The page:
For most of you reading this, that title undoubtedly conjures up Albert Hammond’s song “It Never Rains in Southern California.” And you probably went on to complete the remainder of the stanza in your heads:
“It never rains in California, but girl, don’t they warn ya? It pours, man, it pours.”
That line probably doesn’t actually refer to the wet stuff that occasionally falls from the sky here. Likely, it came from the proverbial “it never rains, but it pours,” referring to when a bad thing is followed by other bad things that make a bad situation worse. But whatever Hammond’s true intention, that song has been in my head for the last couple of weeks, thanks to our recent wet weather. Christmas week was particularly rainy, pushing our rainfall and snowfall totals to levels we haven’t seen for years. Somewhat paradoxically, although we remain in a drought — San Mateo County is still classified as being in “Severe Drought” by the U.S. Drought Monitor — I spent part of the week heading into Christmas working to protect my home and property from an excess of water.
My wife and I bought our Redwood City house during a four-year dry spell, one in which the amount of rain the Bay Area received was roughly half of normal. While getting to know our new home, I peeked into the crawl space beneath the house. There I discovered what I thought was an abandoned portable sump pump. The pump was caked with mud, but not being conversant with such things — this being our first single-family home — I gave it little thought. Not until about four years later, that is, when the rains returned in earnest and the doors in our house began sticking. Weeks after the rains finally stopped, our front yard remained sopping wet, with water seeping out onto the sidewalk. Not until my wife peeked beneath the house and saw a veritable sea of water did we realize what was going on — and what that sump pump was for.
The professional we turned to for advice gave us the bad news: we had a problem a sump pump alone could not solve. First, we needed to have French drains installed around as much of the house as possible. Then, we needed to have our pier-and-beam foundation worked on; throughout the years, the water beneath the house had caused our concrete piers to move, in many cases separating them from the beams they were meant to support.
French drains are deep trenches dug alongside a house’s foundation. A perforated pipe is placed into the trench, which is then filled with gravel or rock. Surface water and groundwater makes its way through the gravel and into the pipe, where it is transported, via an in-ground sump-pump in an underground chamber close to the sidewalk, to the curbside gutter. Our home’s downspouts are also connected to this system, enabling rain falling onto our roof to be whisked away to the curbside gutter, and thereby to the city’s system of storm drains.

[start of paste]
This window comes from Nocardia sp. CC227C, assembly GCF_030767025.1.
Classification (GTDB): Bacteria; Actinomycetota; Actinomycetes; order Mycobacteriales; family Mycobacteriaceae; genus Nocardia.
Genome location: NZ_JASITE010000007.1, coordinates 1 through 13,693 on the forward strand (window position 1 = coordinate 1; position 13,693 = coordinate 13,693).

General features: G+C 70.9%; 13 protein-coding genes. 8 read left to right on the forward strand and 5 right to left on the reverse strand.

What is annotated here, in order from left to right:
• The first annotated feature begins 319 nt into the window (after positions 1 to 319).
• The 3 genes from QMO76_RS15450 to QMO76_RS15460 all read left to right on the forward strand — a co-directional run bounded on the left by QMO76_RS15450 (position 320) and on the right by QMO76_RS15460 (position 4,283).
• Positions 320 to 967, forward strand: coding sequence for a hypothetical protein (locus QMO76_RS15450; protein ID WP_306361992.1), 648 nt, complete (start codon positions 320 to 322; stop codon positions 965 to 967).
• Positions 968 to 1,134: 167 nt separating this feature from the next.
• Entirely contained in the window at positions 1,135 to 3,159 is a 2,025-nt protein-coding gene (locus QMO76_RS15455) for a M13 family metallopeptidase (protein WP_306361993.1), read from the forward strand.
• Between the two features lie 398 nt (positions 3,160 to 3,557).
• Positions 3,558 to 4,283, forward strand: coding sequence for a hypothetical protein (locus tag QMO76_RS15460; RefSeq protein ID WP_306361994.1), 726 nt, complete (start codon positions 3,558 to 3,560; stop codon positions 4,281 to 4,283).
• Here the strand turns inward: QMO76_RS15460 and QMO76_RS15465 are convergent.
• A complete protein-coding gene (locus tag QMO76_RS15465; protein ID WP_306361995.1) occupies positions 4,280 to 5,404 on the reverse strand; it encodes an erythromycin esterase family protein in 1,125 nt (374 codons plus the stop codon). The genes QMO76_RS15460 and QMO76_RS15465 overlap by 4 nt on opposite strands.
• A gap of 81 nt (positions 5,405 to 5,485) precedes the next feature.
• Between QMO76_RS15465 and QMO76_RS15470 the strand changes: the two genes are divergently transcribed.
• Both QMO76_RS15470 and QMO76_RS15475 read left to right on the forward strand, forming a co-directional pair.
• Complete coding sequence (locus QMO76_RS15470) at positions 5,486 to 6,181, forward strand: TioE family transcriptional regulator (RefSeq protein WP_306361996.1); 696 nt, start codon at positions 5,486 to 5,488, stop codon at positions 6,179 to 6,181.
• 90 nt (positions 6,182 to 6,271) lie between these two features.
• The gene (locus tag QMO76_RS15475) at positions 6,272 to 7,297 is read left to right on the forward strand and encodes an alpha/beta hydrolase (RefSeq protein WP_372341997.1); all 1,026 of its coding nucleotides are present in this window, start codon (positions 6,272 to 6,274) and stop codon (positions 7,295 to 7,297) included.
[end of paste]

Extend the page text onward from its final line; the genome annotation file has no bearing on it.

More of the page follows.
Our French drains and pumps (we now have three) do their job well. Since installing the system, we haven’t seen water beneath the house, and the settling issues that caused our doors to stick have not recurred. But the system does require maintenance. Periodically I have to clean the gutters along our eaves. Leaves and other material from nearby trees jams the gutters and downspouts, preventing runoff from our roof from entering the system. Every year or so one of my pumps ceases to work, but that usually just requires cleaning out the chamber in which that pump is located and un-jamming the float switch controlling the pump. Finally, I frequently clear leaves from the storm drain into which our curbside gutters flow, to prevent water from backing up into the street.
I love to watch my pumps working, which they continue to do, off and on, for days after a good rainstorm. However, I regret that I cannot capture and store the thousands of gallons of water I pump yearly for use during our drier months. My system could easily be adapted to capture that water, of course, but that would require installing some very large tanks in my backyard, something I’m reluctant to do. For now, I’ve settled for two 50-gallon rain barrels — which were half paid for by the county’s still-functioning rain barrel rebate program — connected to two of my downspouts.
Not long ago I was doing all I could to conserve water. Now I’m doing all I can to protect my property from being inundated with the stuff. To me, the lyric “it never rains in California, but … it pours, man, it pours” perfectly encapsulates our local weather. Thankfully, I’ve developed systems to cope, whether it never rains or it pours.
Greg Wilson is the creator of Walking Redwood City, a blog inspired by his walks throughout Redwood City and adjacent communities. He can be reached at greg@walkingRedwoodCity.com. Follow Greg on Twitter @walkingRWC.